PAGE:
Picasso Monet Basquiat and Kusama Brighten Up New York Spring Auctions

Results from the major Modern and Contemporary art sales at Christie’s, Sotheby’s and Bonhams’ NY has conveyed a message of optimism to the COVID hit art market. First off, the Collection of the late Dr Teruo Hirose comprised three paintings and eight works on paper, gifted by Yayoi Kusama herself to Dr Hirose, her lifelong friend and doctor whom she consulted in her early years in New York in the 1960s when she was a struggling young artist in need of medical aid. Although the works were expected to go higher they still brought in a total of $15,225,938 at Bonhams’. Christie’s has had a comeback to the pre-COVID days with the sale of Pablo Picasso’s Femme assise près d’une fenêtre (Marie-Thérèse) (1932) for $103.4 million.

The sale brought in a total of $481.1 million in Christie’s 20th-century evening auction. Hammer total was $414.4 million.

Claude Monet’s Waterloo Bridge effet de brouillard (1899–1903) sold for $42 million $48.5 million, including buyers premium. Vincent van Gogh’s Le Pont de Trinquetaille (1888) sold for a hammer price of $34 million, or $39.3 million with fees. A late Rothko sold for $33 million, $38.2 million including buyers premium.

Pablo Picasso’s Femme assise près d’une fenêtre (Marie-Thérèse) (1932
Pablo Picasso’s Femme assise près d’une fenêtre (Marie-Thérèse) (1932

Kusama Sale

The eight works on paper, executed by Kusama before she arrived in the United States in 1957, are cornerstones of the artist’s practice, laying the aesthetic groundwork for her career. Painted when Kusama was in her twenties, the works show the genesis of her Infinity Nets and elements such as polka dots and flower imagery for which she would become celebrated.

Both Yayoi Kusama and Dr Teruo Hirose arrived in the US from Japan in the 1950s. The routes they took in life were very different – one was a trailblazing contemporary artist, the other a skilled medical surgeon and physician based in the Bronx, who was also part of the team pioneering open heart and bypass surgery. However, their paths crossed in New York in the 1960s, when Kusama visited Dr Hirose for medical treatment. Dr Hirose was one of two Japanese-speaking doctors in Manhattan in the 1960s, and he built a reputation within the community providing affordable medical care to Japanese patients after hours. He was especially generous to artists, often treating them pro bono. Kusama arrived in the US with little money but with everything she felt she needed: 2,000 of her works on paper and 60 silk kimonos she planned to use in lieu of currency. With one exception, all the works on paper offered in the sale were part of Kusama’s collection from Japan – and which were given to Dr Hirose as gifts in recognition for his kindness in treating her. The pair would become lifelong friends.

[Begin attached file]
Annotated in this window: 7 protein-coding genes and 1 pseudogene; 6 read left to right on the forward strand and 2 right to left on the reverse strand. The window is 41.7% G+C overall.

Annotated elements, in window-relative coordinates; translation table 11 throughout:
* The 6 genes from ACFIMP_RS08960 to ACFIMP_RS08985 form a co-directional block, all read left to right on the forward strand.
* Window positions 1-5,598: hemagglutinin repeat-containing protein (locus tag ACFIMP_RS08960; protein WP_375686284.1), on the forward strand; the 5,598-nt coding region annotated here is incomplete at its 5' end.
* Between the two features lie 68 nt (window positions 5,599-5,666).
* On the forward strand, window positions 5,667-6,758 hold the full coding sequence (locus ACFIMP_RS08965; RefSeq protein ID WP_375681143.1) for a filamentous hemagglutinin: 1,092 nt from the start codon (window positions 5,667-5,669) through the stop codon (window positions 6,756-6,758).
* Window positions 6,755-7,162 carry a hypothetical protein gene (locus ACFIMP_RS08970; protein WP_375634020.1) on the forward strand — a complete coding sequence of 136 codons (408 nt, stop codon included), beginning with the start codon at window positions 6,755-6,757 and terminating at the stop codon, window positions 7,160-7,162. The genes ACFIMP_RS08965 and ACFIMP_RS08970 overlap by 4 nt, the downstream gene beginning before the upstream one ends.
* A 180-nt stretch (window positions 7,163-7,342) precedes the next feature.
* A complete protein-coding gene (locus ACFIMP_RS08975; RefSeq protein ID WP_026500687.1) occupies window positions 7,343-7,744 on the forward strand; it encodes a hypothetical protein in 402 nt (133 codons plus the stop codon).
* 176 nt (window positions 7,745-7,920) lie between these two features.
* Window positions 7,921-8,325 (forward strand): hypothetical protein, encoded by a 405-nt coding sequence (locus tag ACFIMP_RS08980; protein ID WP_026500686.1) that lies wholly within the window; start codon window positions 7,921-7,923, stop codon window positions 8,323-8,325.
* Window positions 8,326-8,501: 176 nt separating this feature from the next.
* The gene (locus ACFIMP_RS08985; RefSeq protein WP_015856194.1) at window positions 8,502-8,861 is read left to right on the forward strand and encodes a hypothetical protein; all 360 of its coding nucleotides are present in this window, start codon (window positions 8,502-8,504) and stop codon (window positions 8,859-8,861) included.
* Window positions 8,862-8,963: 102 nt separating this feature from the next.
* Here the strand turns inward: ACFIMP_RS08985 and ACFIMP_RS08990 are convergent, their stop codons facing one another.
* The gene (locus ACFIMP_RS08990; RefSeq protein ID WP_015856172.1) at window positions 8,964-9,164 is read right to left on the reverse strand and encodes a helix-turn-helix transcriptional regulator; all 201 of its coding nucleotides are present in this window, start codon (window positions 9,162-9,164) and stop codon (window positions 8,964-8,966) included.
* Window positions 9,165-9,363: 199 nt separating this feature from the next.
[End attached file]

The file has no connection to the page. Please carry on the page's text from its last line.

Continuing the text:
This collection of early works by Yayoi Kusama achieved a respectable $15,225,938 in the dedicated 11-lot sale which was 100% sold. This is a world auction record for a single-owner collection of works by Yayoi Kusama. The top lot of the collection was Untitled (1965), which sold for $4,590,313.


"In this Case", a canvas by the American painter Jean-Michel Basquiat
Left: In this Case Jean-Michel Basquiat Christie’s Right: Jean-Michel Basquiat, Versus Medici 1980 Sotheby’s

“In this Case”, a canvas by the American painter Jean-Michel Basquiat has sold for $93.1 million at Christie’s in New York. This is the second-highest price recorded for the artist. In May 2017, Sotheby’s New York sold “Untitled”, another depiction of a skull, for $110.5 million. Painted in 1983, the skull on a red background is a definitive example of Basquiat’s painting style.  At Sotheby’s Versus Medici  hammered home at $44 million  $50.8 million with buyer’s premium.

Christie’s also included several works by black artists in the sale, including Nina Chanel Abney’s work for $990,000, a Jordan Casteel for $687,500 and a Rashid Johnson for $1.95 million. A work by British artist Lynette Yiadom-Boakye was sold for $1.95 million and a piece by Ghanaian sculptor El Anatsui sold for $1.95 million.

The sale on the 13 May at Christie’s saw the 20th Century Evening Sale achieve a hefty USD $481,114,000 (£342,673,789 / €397,501,595) and sold 98% by lot. On 11 May, Christie’s inaugural 21st Century Evening Sale opened the highly-anticipated week by realizing USD $210,471,500 and selling 95% by lot. Christie’s Post-War & Contemporary Art Day Sale totaled USD $60,149,500 with 85% by lot and achieved nine new artist records. The Impressionist & Modern Works on Paper Sale totaled USD $9,807,500 with 90% sold by lot. The Impressionist & Modern Day Sale realized USD $11,162,500. Bonnie Brennan, President, Christie’s Americas notes, “Christie’s flagship May auction series in New York more than doubled our October 2020 sales total.


Claude Monet’s Le Bassin aux Nymphéas (1917-1919)
Claude Monet’s Le Bassin aux Nymphéas (1917-1919)

Sotheby’s mounted a three-part evening sale which included postwar American art to contemporary and Impressionist and modern art totalling $597 million. The sale set new records for Richard Diebenkorn, Kenneth Noland and Larry Rivers.

Andy Warhol’s grey and black silkscreen painting Elvis 2 Times (1963) sold for a hammer price of $32 million $37 million with buyer’s premium. Richard Diebenkorn’s Ocean Park No. 40 sold for $23.5 million Clyfford Still, PH-125 (1948-No. 1), 1948 realised $30.7 million including premium,

Roy Lichtenstein’s surrealist-style Girl with Beach Ball II (1977),$12 million ($14 million with premium) Gerhard Richter’s red-orange-foot tall 1992 abstraction, for a hammer price of $20 million. Claude Monet’s Le Bassin aux Nymphéas (1917-1919) realised a hammer price of $60 million ($70.4 million with premium)

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